For Bob (‘64, EE) and Marcie Oswald, it was the advantage students receive from international travel that inspired them to create and continue to support the Oswald International Fellowship endowment. The fund supports students who want to study abroad as well as faculty who want to teach and pursue research opportunities abroad.
“I had some international experience in my career, but it didn’t happen until the last assignment I had, and I was almost 50 years old when I got my first chance to spend time overseas,” Bob Oswald said. “What became very clear to me as a professional person, and to me and my wife both as family people, is that kind of experience early in a career could be invaluable.
"So, when we became aware of what the Kettering program had already initiated and it was well-established when we established our foundation, we said this is the way we would like to expand our support of the University,” he continued. “We’ve been extremely pleased with the results of the program in general, and obviously, we’re pleased with the part we’ve been able to play to help students be able to have that experience and to be able to help faculty also be able to participate.”
Thanks to their endowment, 31 students have received support this year.
The impact of these scholarships as well as the many others the University offers has been immeasurable.
Isaac Neice (‘24, ME) received a scholarship from the Roger Lachele Student Endowment, which helped him afford to attend Kettering.
“This scholarship is really making a difference in my world,” Neice said.
The Valentine Foundation Scholarship had a similar impact on Gabriel Johnson (‘23, Engineering Physics).
“I cannot express how much it aids me and allows me to go to school with much less stress,” he said. “... This scholarship is an incredible help to me and really allows me to focus all of my efforts on school.”
Reading the letters from recipients of the Dr. Hoagland '53 and Carol Hoagland Scholastic Achievement Award is encouraging for its donors.
“They are always grateful, and it’s encouraging to read that,” Lawrence said.
He was able to pay for his time at Kettering with earnings from his Co-op but received grants to attend graduate school at the Massachusetts Institute of Technology. He said he appreciated that support and wanted to help others.
“We set up a scholarship for scholastic achievement, and I wanted to do that because the scholastic achievement I achieved at Kettering opened up doors for me, so I wanted to provide those opportunities for others,” Lawrence said.
He said he hopes the students who received the scholarships will give back when they achieve success in their careers, and at least one recipient has already indicated that’s what she’ll do.
“You inspire me to give back,” Megan Eschelbach (‘22, ME) wrote in a letter to the Hoaglands. “When my time as a graduate student is up, I plan to follow your lead and give back through a scholarship as well. I cannot tell you how much it truly helps to receive this scholarship. It has alleviated my stresses and worries about the cost of college so that I can focus on my learning.”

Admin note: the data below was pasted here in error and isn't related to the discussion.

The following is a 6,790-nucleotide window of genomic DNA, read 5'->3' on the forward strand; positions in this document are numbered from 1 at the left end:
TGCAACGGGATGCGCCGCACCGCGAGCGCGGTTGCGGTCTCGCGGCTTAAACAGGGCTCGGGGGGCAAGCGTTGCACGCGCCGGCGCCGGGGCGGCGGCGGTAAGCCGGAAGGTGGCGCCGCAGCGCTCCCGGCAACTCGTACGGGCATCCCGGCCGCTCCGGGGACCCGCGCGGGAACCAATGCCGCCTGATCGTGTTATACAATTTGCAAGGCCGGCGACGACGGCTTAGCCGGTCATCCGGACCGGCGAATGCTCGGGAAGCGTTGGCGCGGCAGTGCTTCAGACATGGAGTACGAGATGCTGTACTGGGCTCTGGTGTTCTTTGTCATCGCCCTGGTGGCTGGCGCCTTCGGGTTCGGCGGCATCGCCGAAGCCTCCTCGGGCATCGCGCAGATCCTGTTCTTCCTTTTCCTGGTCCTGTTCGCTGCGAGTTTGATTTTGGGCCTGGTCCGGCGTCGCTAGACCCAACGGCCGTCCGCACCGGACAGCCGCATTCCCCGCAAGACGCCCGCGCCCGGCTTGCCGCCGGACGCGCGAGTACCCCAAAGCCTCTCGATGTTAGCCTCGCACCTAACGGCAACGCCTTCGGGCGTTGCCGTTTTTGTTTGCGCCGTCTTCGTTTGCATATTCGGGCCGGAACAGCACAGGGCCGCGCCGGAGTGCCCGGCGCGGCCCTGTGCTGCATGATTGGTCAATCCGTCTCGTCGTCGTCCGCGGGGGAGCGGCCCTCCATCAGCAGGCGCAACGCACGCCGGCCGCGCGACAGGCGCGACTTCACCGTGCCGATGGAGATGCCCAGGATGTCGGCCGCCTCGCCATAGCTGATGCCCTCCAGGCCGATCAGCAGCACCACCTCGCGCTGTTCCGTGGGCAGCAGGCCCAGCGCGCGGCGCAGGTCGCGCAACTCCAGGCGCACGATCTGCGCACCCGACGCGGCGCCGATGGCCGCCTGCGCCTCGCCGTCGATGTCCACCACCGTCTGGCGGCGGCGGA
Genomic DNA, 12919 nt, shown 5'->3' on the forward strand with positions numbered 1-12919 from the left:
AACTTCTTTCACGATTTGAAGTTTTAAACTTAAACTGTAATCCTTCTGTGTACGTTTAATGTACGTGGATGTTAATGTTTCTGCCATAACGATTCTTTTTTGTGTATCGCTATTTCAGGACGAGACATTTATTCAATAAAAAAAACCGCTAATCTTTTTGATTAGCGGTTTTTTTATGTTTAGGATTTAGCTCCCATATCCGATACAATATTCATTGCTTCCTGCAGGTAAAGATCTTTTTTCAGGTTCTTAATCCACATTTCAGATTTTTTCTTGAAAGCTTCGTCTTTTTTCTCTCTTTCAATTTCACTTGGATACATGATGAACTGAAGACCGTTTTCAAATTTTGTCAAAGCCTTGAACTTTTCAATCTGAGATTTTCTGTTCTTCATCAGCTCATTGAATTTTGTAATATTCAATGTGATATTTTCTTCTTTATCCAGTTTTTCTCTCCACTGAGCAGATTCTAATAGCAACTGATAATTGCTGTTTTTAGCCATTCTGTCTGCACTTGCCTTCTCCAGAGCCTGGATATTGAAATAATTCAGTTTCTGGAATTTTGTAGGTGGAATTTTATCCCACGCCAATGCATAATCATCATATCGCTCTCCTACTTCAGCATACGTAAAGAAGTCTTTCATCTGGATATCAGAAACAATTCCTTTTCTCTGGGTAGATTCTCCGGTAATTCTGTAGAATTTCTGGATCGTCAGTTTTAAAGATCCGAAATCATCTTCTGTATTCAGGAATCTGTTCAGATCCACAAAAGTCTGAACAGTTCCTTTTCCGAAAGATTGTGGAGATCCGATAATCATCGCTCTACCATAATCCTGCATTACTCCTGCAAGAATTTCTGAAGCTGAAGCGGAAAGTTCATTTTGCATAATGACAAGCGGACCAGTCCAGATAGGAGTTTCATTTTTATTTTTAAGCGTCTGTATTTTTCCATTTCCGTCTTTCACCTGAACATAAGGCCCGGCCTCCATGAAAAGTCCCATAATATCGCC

The Boldly Forward campaign also contributed more than $28 million to support academic programs, such as the Academically Interested Minds (AIM) and Lives Improve Through Engineering and Science (LITES) precollege programs.
AIM is a free, five-week, residential precollege summer program designed to provide 11th-grade students with an intensive, academic experience. They attend classes in calculus, chemistry and engineering physics. The students also work in groups on a specific case study and learn about various opportunities available in the STEM field.
LITES is a two-week residential program for female students entering their senior year of high school. During the program, students explore the roles math, science and technology play in the development of innovations that make the world a better place. Students also have opportunities to strike up meaningful relationships with female mentors.
In addition to program support, Boldly Forward also funded an endowed professorship. In 2015, the Losh Family Business and Engineering Management Endowed Professorship was established to focus on science, technology, engineering and math (STEM), and business.
In 2012, the University asked its stakeholders to help it move boldly forward into the future — and they responded. The Boldly Forward Capital Campaign is the largest in the history of Kettering. It has already opened new opportunities for students with many more to come. The only thing left to say is thank you.
On average, 90% of AIM students enrolled at Kettering since 2011 have graduated.